in the light of the sun

moments of me and my life by the sea



Autumnal Elixir

I have most definitely overdosed on chocolate this weekend – my bad skin and poor temper will attest to that. This gloriously cool and drizzly weather has prompted me to ignore my sweet tooth for just one minute and indulge my savory side – my stomach is calling for some healthy, soul soothing soup.

If you’re in need of a belly full of goodness after a long weekend of indulgence I can highly recommend this autumnal elixir concocted by yours truly!


The cast:
* 2 spanish onions sliced roughly
* As much garlic as you like – I used 3 big minced cloves
* 1 heaped teaspoon of harisa paste (or chopped fresh chilli if you don’t have harisa)
* 1 heaped teaspoon of ground cumin
* 2 tins of peeled roma tomatos
* 1 tin of cannellini beans, drained and rinsed
* Half a bunch of silverbeet, stems removed and the leaves chopped thinly

Added extras:
* Some cheese like feta to crumble on top (I only had cheddar in the fridge though.)
* Toasted sliced almonds or pine nuts on top also add crunch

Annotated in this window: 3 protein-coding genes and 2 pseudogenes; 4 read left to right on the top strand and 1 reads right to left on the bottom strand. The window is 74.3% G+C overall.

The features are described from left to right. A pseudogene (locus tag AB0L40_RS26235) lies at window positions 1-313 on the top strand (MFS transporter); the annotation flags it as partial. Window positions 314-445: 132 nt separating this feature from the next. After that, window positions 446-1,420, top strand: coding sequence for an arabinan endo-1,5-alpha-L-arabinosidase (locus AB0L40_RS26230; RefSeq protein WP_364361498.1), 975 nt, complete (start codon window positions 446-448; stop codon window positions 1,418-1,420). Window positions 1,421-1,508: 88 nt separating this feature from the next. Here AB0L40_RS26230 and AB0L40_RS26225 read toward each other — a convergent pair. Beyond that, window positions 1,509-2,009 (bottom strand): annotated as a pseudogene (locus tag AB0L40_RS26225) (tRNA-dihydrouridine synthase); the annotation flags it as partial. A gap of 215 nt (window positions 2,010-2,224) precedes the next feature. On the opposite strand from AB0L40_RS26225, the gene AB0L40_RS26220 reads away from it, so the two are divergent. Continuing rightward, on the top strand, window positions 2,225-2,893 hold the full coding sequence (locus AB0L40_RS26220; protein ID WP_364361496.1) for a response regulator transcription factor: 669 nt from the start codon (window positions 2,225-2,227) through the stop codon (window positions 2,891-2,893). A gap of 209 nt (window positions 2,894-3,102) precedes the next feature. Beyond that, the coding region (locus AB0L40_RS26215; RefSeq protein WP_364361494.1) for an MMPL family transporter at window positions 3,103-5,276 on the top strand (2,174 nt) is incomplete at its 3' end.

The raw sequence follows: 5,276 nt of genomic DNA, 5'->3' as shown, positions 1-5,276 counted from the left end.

Lightly caramalize the onions in your biggest pot with olive oil and a little salt to release the liquid. While the onions are simmering away I chop the silverbeet and rinse the beans off.
Once the onions are thoroughly cooked add the harisa paste, ground cumin and the minced garlic, stir and lightly fry for a minute or so. Then add the 2 tins of tomato, stirring to break down the whole tomato pieces and bring to a boil.
Once the tomato has been bubbling away for a few minutes and turned a rich red hue, throw in your cannellini beans and chopped spinach. Stir it well to combine – put the lid on the pot, turn the heat down and simmer for 10-15 minutes.
Taste test for seasoning – does it need more salt or pepper, cumin, chilli etc? Or a small teaspoon of brown sugar for sweetness perhaps? If not – it’s time to grab a bowl and ladle up. YUM!

Hope everyone has had a relaxing and enjoyable Easter long weekend. I’m going to snuggle up on the couch and rest in the quiet before the madness that is life takes over once again – what about you?


let us eat cake

Mum asked me to make this cake for Nana’s birthday. It’s the perfect cake for those who aren’t that interested in the classic chocolate cake but still like something quite decadent. It’s personally a favourite of mine because it combines two of my favourite ingredients – lemon and almond. Winning ingredients in savoury or sweet if you ask me.

It’s probably more of a loaf than a cake, it’s very dense and moist and rich, unsurprising as it has 4 eggs and a stick of butter in it! So, not for everyday, but we only have a birthday once a year, right?

Anyway – here’s the recipe. It’s a Nigella Lawson number from her How to be a Domestic Goddess recipe book, so I’ve made it super fast using the food processor. She wouldn’t have it any other way.